In March 2021, a malware called Purple Fox was discovered that had the ability to scan and infect Windows systems accessible through the Internet and then carry out attacks. It was not a new malware, since 2018 it was known because managed to infect computers thanks to phishing emails and exploit kits.
Ahora, Purple Fox you are accessing computers through fake Telegram for Desktop installers, taken from pages that are not official, pretending to be the version of this messaging application intended for PCs. According to what is known, there is a malicious Telegram for Desktop installer that distributes this Purple Fox malware to install more malicious programs on the infected devices.
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How can you tell if your PC is infected
According to Minerva Labs, the installer is a compiled script from AutoIt called “Telegram Desktop.exe” (you can see the icon in the following image) that leaves two icons, a real Telegram installer and a malicious one.
Thus, while the legitimate Telegram installer that appears next to the downloader does not run, the AutoIT program does (TextInputh.exe). This AutoIt script is the first part of the attack. Create a new folder called “TextInputh” at C: Users Username AppData Local Temp. There legitimate Telegram installer icon is saved, not even running, and also a malicious downloader (TextInputh.exe). You can see it in this image and you can look at your C disk to verify that this file is missing.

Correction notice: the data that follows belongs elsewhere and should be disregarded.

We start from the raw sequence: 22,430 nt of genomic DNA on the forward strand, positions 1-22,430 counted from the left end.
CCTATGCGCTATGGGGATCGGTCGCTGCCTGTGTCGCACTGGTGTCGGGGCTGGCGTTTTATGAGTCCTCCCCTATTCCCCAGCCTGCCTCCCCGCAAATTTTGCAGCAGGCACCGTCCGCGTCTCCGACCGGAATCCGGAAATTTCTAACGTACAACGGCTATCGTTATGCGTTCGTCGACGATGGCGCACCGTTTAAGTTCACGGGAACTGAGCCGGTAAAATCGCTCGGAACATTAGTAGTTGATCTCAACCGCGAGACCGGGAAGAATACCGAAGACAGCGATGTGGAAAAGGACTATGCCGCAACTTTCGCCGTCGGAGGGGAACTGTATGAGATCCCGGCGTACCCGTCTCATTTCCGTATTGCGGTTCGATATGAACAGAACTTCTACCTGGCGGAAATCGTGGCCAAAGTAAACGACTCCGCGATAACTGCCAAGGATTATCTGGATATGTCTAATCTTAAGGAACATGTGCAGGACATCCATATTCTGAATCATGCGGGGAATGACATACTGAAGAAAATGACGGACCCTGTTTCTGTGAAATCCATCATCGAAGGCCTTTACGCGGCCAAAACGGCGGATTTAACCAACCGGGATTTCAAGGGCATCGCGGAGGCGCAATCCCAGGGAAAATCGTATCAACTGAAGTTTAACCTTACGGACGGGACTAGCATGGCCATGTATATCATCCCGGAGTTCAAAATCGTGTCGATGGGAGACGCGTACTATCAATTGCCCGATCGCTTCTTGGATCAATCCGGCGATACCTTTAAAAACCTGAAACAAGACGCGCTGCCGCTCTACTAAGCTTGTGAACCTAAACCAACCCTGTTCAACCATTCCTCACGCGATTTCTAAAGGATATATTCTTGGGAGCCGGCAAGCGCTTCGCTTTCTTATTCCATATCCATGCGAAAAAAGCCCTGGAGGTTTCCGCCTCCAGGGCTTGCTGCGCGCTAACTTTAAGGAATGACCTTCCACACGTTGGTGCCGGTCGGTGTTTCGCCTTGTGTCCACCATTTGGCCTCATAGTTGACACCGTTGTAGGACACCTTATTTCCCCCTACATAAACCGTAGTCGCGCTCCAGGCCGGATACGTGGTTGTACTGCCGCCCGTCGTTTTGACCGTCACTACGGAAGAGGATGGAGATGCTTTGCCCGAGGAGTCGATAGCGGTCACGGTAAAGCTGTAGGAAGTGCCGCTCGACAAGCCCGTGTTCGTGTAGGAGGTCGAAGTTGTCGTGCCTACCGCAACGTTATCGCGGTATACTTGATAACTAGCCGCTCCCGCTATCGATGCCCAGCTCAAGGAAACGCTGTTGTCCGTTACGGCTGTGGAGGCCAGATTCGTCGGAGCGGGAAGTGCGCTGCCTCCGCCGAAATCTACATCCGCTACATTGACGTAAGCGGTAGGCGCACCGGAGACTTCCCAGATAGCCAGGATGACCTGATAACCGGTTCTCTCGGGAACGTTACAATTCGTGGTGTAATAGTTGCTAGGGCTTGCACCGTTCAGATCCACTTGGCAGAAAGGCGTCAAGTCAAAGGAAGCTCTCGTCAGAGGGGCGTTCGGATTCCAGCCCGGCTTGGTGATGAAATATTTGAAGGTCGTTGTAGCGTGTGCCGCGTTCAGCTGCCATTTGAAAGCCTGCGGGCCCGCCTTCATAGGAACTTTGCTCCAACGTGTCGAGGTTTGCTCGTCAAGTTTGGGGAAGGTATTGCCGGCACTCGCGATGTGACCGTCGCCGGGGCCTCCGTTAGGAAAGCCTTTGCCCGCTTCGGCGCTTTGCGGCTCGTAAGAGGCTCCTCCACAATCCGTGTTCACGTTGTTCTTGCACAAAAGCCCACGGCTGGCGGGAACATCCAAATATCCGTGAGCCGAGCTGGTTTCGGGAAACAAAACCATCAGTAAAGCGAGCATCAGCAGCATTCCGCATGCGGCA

When TextInputh.exe runs, it generates a new folder (“1640618495”) at “C: C: Users Public Videos ” and will connect to C2 to download a 7z utility and a RAR file (1.rar). The archive contains the payload and configuration files, ** while the 7z program unpacks them all in the ProgramData folder **.
What can this malware do on an infected PC
When it succeeds in infecting a PC, TextInputh.exe performs the following actions: first it copies 360.tct with name “360.dll”, rundll3222.exe and svchost.txt to the ProgramData folder. After that, run ojbk.exe with the command line “ojbk.exe -a”, delete 1.rar and 7zz.exe and exit the process. According to the details from Minerva Labs, below, a registry key is created for persistence, DLL disables User Account Control and the payload (scvhost.txt) is executed. After this, five files are installed on the computer.
The purpose of these files is to prevent the security tools you have on your computer from detecting Purple Fox. The malware’s next step is to collect basic system information, check if any security tools are running, and finally send all of that to an encrypted C2 address. After this, Purple Fox is downloaded from C2 as an .msi file with encrypted shellcode for 32-bit and 64-bit systems.